Privacy Rules For Tax Preparers

Issue Number: IR-2008-02
Treasury and IRS give Taxpayers Greater Control over
Information Held by Tax Preparers; Propose Marketing
Restrictions on RALs


The Treasury Department and the Internal Revenue Service today released final regulations and a related revenue procedure giving taxpayers greater protection and control over their tax return information held by tax preparers. Treasury and the IRS also issued a separate request for public comment on a proposal to restrict the marketing of refund anticipation loans and similar products.

The final rules update disclosure and privacy laws to preparers for the first time in more than 30 years and bring taxpayer consent requirements into the electronic age. Preparers will have until Jan 1, 2009 to implement the new consent requirements, giving preparers a full year to make any necessary changes.

The final rules apply to Code section 7216 and a related provision of the Code, section 6713, which provide penalties against tax return preparers who make unauthorized use or disclosure of tax return information. Regulations published in 1974 provide certain exceptions to the penalties in cases of taxpayer consent. However, the 1974 regulations did not address issues raised by electronic preparation and filing of tax returns. Currently, 57 percent of all individual taxpayers file their returns electronically. 

The final rules affirm a general rule in place for more than three decades that taxpayers, not the IRS, control their own tax return information held by preparers and , within appropriate limits and safeguards, taxpayers are able to direct prepares to disclose tax return information as taxpayers see fit. More than 60 percent of individual taxpayers use a preparer.

Federal law already strictly prohibits the IRS from making disclosures of taxpayer return information within its control to third parties except with taxpayer consent or in circumstances set by Congress. The final rules have no effect on the strict protection of return information in the IRS’s hands and apply only to tax return information held by income tax return preparers.

Among the new rules:

  • Generally, preparers must obtain taxpayer consent, either by paper or electronically depending on how the return is being filed, before tax return information can be disclosed to any third party or used for any purpose other than filing the return.
  • If the taxpayer consents to the disclosure and use of his information, the consent must identify the intended purpose of the disclosure, identify the recipients and describe the particular authorized disclosure or use of the information.
  • Mandatory language informs individual taxpayers that they are not required to sign the consent; that if they sign the consent, federal law may not protect their information from further disclosure; and that if they sign the consent, they can set a time period for the duration of that consent. If the taxpayers fail to set a time period, the consent is valid for a maximum of one year.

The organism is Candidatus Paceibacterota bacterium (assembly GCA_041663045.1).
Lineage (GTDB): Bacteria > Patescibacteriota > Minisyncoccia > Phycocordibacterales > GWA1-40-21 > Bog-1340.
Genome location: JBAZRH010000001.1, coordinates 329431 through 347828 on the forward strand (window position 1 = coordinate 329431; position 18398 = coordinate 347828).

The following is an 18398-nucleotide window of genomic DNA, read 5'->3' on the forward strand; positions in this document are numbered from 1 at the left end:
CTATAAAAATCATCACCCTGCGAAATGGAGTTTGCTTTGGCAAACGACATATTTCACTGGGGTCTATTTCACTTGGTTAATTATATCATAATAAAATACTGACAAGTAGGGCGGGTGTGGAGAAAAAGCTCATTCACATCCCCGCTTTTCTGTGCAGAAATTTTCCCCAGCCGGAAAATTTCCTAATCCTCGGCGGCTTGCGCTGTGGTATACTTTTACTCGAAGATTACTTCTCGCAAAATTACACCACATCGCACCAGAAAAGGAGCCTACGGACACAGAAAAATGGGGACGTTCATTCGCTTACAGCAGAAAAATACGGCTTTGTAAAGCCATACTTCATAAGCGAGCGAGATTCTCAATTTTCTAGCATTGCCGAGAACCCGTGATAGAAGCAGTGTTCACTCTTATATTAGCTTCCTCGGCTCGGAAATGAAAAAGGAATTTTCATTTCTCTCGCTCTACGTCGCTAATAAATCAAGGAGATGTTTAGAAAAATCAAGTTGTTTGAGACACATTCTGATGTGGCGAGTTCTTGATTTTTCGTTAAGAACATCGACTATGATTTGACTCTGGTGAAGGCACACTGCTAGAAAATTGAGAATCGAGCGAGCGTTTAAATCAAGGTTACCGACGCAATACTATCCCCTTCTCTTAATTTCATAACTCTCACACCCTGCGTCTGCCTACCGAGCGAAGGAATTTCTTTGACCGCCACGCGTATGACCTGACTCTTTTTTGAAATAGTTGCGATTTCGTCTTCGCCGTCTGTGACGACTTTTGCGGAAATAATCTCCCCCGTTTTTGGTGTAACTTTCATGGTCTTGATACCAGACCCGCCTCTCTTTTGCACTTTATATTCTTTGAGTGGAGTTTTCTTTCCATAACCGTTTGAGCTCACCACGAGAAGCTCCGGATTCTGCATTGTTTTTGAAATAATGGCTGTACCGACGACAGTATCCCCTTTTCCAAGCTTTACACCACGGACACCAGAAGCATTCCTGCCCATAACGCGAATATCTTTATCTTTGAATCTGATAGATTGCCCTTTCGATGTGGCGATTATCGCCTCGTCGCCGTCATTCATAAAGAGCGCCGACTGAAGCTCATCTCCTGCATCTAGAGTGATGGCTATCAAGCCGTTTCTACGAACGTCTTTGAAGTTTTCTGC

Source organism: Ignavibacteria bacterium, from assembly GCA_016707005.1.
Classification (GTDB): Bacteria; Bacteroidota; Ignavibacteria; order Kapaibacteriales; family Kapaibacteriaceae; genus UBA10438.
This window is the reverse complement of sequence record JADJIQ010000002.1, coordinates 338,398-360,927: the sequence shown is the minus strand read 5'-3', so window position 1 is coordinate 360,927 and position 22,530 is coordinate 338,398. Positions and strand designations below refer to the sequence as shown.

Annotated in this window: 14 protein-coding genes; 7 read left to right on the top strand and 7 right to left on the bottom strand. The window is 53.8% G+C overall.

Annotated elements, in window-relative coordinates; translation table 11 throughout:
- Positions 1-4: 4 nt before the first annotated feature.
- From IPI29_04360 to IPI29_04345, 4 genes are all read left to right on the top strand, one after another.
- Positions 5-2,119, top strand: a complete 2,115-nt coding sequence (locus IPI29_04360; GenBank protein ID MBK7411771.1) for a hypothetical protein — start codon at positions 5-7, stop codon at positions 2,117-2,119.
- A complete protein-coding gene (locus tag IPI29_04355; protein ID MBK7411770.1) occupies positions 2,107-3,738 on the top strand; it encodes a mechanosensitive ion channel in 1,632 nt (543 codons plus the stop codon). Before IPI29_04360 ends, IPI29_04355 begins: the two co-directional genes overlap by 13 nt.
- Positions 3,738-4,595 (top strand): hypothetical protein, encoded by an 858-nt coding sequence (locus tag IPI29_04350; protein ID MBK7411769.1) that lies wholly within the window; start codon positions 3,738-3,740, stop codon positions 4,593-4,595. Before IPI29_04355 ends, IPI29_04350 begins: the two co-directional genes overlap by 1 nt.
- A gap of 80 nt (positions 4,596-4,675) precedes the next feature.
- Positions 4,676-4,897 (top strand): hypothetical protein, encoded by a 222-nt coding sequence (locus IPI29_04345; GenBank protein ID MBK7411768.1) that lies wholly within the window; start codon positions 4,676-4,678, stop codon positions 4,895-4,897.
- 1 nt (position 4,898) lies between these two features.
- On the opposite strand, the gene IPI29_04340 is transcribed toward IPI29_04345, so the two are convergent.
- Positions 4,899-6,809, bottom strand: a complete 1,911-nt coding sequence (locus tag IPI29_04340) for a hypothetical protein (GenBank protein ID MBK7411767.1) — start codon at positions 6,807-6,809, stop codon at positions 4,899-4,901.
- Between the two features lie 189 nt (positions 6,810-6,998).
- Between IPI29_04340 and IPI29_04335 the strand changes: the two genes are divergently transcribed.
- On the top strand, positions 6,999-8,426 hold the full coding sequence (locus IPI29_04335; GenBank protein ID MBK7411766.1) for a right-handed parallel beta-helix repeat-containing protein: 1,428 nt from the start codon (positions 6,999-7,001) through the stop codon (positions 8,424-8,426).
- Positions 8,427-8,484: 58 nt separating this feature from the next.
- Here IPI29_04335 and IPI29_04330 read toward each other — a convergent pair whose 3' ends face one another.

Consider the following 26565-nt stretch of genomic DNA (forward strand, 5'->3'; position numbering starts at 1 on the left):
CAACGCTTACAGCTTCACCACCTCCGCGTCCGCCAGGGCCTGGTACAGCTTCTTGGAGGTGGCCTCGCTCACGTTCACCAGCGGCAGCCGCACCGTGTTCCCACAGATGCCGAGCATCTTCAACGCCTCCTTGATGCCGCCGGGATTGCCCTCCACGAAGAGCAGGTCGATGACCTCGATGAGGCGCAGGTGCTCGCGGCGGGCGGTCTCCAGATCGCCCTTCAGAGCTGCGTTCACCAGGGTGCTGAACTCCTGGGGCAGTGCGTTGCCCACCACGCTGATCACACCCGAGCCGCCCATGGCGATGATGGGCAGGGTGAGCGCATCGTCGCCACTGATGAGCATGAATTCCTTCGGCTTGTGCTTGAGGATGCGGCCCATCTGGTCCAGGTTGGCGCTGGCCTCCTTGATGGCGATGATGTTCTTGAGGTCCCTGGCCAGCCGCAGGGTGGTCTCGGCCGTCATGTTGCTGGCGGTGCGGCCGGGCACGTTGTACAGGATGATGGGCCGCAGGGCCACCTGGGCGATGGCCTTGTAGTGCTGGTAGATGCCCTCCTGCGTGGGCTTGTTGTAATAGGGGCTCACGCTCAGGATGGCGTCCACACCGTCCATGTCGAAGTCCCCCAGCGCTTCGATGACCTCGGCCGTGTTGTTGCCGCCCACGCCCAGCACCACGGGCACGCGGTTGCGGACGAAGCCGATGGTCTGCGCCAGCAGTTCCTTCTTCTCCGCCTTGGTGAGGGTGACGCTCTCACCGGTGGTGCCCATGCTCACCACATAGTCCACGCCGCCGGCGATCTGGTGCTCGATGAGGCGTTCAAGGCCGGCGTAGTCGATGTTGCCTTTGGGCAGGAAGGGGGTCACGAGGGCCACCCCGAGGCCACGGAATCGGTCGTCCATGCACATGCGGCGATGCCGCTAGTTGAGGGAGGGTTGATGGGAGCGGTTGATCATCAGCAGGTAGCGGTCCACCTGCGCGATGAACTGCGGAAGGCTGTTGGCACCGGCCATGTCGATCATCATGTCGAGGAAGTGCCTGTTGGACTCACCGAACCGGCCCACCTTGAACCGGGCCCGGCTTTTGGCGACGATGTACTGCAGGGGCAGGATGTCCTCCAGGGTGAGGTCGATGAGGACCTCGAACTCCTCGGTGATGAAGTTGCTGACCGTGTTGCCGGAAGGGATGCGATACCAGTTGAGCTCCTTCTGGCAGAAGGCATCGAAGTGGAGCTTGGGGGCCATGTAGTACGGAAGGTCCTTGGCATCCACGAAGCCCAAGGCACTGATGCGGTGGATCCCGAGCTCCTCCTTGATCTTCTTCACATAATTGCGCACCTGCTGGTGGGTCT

• To prevent consent requests from individual taxpayers from being buried in fine print, the rules require the paper consent documents t be in 12-point type on 8 ½ by 11 inch paper and require electronic consent requests to be in the same type as the Web site’s standard text, all to prevent consent requests from being too difficult to read for individual taxpayers.
  • If the taxpayer declines to provide consent for an unrelated tax preparation disclosure or use request, the preparer cannot make a similar consent request. The intent is to protect taxpayers from being pressured with repeated consent requests regarding the same issue.
  • Mandatory consent from taxpayers also is required if the tax information is going to be disclosed to a tax preparer located outside the United States. This provision is intended to ensure taxpayers are informed if their tax information is being sent off-shore for return preparation. The individual taxpayer’s Social Security Number also must be redacted.

Proposed regulations under section 7216 were the subject of many public comments during the comment period in late 2005 and early 2006. The final regulations summarize many of the comments and explain how these comments were addressed.

One issue that was raised during the comment period was the use by tax return preparers of tax return information to market Refund Anticipation Loans (RAL) to taxpayers. The issue of marketing RALs and similar products, such as Refund Anticipation Checks and Audit Insurance, was not specifically addressed in the proposed regulations.

The Treasury Department and the IRS are concerned that RALs and similar products may provide preparers with a financial incentive to take improper tax return positions in order to inflate refund claims inappropriately. In order to give the public an opportunity to comment on this issue, the Treasury Department and the IRS are issuing an Advance Notice of Proposed Rulemaking (ANPRM) that announces they are considering a proposal that tax return preparers be prohibited from disclosing or using taxpayer information for the purpose of selling products such as RALs and similar products.

The ANPRM has a 90-day written comment period after the publication in the Federal Register. Thereafter, the Treasury Department and the IRS will consider what steps, if any, to take with respect to RALs and similar products.